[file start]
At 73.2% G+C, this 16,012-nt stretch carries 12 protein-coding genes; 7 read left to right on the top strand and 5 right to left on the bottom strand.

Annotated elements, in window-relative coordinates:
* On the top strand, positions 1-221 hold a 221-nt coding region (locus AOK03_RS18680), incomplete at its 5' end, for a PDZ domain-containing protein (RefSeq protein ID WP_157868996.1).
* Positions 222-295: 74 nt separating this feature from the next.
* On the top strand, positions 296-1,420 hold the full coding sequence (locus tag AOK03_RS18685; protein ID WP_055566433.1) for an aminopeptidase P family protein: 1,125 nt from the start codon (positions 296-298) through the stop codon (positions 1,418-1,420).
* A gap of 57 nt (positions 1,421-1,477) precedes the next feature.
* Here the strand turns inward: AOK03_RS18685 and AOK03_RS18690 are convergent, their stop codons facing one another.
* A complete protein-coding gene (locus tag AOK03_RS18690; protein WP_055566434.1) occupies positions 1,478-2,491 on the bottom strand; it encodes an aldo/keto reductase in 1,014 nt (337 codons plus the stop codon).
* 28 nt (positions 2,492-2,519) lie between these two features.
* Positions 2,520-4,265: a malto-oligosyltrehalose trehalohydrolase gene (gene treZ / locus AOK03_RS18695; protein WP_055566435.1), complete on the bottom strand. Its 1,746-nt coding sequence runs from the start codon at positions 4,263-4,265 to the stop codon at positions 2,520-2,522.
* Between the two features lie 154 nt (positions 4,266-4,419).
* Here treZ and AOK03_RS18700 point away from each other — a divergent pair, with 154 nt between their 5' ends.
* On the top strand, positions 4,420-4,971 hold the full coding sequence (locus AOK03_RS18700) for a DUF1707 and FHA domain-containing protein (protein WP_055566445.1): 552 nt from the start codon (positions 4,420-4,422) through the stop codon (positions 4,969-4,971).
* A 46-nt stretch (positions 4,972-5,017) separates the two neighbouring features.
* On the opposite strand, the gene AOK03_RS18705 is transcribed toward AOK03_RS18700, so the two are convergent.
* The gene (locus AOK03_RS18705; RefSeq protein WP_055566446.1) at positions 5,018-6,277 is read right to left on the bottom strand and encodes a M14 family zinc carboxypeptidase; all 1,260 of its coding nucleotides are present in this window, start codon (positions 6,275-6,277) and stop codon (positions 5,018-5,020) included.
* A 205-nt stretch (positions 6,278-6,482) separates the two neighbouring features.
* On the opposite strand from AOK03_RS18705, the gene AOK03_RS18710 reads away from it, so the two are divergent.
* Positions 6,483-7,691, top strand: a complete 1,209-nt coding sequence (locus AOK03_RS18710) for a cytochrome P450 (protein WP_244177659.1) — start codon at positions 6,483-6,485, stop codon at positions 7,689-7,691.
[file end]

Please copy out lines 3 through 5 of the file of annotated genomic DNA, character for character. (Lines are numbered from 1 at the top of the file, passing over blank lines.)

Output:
* On the top strand, positions 1-221 hold a 221-nt coding region (locus AOK03_RS18680), incomplete at its 5' end, for a PDZ domain-containing protein (RefSeq protein ID WP_157868996.1).
* Positions 222-295: 74 nt separating this feature from the next.
* On the top strand, positions 296-1,420 hold the full coding sequence (locus tag AOK03_RS18685; protein ID WP_055566433.1) for an aminopeptidase P family protein: 1,125 nt from the start codon (positions 296-298) through the stop codon (positions 1,418-1,420).